One of the most important tasks of facility managers is to identify the best and most cost-effective solutions to specific problems. Here’s how to use life-cycle cost analysis to identify the best solution covering all of your pain points.
For quite some time you and your team might have been looking to find a new, more energy-efficient and cost-effective office lighting solution. Finally, the best offer came your way, 15% cheaper than their most affordable competitor. Based on the price alone, you know that you’re going to make your manager a happy man – or do you?
Due to the global economic crisis in recent years, businesses worldwide have partly been focusing on buying products and solutions with the lowest initial costs to better control the overall spending in favor of tight budgets. This make sense, but in many cases only in the short run. Facility Management decisions made solely on initial costs are never good decisions and are more likely wrong than right.
Incorporating the long-term perspective
Facility Managers ready to escape this shortsighted strategy should instead embrace the concept of Life-Cycle Cost Analysis (LCCA). Life-Cycle Cost Analysis allows a comparison of two different options of different expected life-cycles and the total cost of one option over its expected life-cycle. Applied within the context of Facility Management, this concept acknowledges that the business buys into a chain of costs when buying a specific solution or product. This is in other words also called the cost of ownership. Similar, the life-cycle costs can be used to evaluate two options meeting the same requirement. All in all, the method takes at least these three factors into account:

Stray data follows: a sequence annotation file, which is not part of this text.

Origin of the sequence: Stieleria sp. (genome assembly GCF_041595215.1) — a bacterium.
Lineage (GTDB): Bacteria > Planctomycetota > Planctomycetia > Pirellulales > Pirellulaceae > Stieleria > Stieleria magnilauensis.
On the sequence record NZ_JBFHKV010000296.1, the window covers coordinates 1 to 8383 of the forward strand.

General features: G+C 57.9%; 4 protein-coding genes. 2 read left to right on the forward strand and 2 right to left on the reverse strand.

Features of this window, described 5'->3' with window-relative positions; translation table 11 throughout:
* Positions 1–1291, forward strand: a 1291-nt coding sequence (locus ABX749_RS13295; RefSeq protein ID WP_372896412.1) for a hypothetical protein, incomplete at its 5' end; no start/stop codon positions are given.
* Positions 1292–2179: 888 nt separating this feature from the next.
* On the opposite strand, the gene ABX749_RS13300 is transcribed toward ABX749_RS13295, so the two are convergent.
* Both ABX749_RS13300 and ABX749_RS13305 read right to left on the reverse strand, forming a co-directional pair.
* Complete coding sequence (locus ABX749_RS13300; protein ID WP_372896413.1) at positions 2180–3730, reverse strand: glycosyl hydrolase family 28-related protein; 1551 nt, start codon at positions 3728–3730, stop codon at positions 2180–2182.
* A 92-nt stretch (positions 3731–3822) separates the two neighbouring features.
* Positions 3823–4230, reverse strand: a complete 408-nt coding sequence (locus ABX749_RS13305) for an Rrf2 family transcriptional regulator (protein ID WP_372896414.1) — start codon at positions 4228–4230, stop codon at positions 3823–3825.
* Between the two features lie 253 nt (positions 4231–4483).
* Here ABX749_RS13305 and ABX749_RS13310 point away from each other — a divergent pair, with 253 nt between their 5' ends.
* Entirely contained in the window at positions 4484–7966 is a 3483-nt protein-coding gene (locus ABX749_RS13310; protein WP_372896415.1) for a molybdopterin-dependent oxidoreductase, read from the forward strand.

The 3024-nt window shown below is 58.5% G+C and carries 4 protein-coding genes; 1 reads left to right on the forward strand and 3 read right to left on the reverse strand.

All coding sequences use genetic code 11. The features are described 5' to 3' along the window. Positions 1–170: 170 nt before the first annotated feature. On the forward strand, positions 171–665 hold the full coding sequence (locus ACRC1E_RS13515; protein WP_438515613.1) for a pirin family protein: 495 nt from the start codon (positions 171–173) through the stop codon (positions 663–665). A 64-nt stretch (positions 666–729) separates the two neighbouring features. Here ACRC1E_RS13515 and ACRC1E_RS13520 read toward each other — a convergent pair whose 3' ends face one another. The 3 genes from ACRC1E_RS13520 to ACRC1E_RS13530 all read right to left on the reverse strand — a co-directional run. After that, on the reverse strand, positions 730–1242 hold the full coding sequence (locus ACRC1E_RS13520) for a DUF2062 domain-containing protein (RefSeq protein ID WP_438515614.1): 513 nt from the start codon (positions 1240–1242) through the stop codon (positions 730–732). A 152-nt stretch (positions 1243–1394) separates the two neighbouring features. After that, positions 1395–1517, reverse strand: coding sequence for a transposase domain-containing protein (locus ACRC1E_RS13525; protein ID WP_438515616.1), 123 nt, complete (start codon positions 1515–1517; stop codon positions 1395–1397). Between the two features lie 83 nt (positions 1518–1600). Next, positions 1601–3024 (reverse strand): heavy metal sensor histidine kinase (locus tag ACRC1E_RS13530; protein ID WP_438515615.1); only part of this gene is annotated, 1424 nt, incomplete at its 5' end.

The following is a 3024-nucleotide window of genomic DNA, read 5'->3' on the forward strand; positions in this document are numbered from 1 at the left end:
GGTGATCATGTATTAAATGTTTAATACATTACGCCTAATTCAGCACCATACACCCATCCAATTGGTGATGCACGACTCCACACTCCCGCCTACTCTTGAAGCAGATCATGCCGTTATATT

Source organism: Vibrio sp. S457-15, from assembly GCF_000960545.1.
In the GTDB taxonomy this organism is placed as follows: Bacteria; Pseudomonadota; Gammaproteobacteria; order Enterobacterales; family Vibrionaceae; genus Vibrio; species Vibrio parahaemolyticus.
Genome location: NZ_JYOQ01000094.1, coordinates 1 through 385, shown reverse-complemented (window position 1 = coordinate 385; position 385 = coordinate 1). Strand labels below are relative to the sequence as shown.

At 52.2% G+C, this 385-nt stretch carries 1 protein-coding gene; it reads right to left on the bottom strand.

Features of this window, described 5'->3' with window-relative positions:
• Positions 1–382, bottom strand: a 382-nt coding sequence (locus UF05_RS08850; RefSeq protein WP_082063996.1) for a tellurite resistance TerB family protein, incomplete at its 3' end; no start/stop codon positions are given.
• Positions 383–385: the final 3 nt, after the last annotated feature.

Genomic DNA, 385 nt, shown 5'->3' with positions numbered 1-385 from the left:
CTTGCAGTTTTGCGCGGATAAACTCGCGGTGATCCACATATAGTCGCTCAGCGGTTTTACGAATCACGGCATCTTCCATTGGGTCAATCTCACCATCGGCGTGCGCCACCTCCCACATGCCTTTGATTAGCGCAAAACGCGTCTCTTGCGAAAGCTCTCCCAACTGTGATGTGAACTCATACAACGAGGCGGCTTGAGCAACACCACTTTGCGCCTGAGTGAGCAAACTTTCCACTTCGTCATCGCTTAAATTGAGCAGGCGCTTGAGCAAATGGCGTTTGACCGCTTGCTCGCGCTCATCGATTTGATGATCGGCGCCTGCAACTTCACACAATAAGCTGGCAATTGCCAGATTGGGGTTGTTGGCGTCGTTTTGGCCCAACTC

By calculating these three factors, Life-Cycle Cost Analysis will help you minimize your overall costs by benchmarking them to alternative choices that are similar, yet different in cost structures.
What you need in order to conduct Life-Cycle Cost Analysis
Facility Managers can apply Life-Cycle Cost Analysis to all sorts of decisions and project sizes, when the main focus is simply to determine the lowest cost alternative for a given level of performance.
To conduct Life-Cycle Cost Analysis, the following information is the minimum requirement:
While all of this might make sense – other parts can be quite confusing. So how can you as a Facility Manager work around this?
To make sure your calculations are correct, always keep in mind the total and sometimes hidden costs. As an example consider that the total cost of acquisition does not only include the price, but also includes transportation costs, technical setup and other initial installation expenses. To get the whole picture, calculating Life-Cycle costs also includes accounting for future energy prices or yearly maintenance costs.
Finally, make sure to tap into other resources such as the business’ finance and equipment manufactures and contractors can help determine the estimates and clarify future costs.
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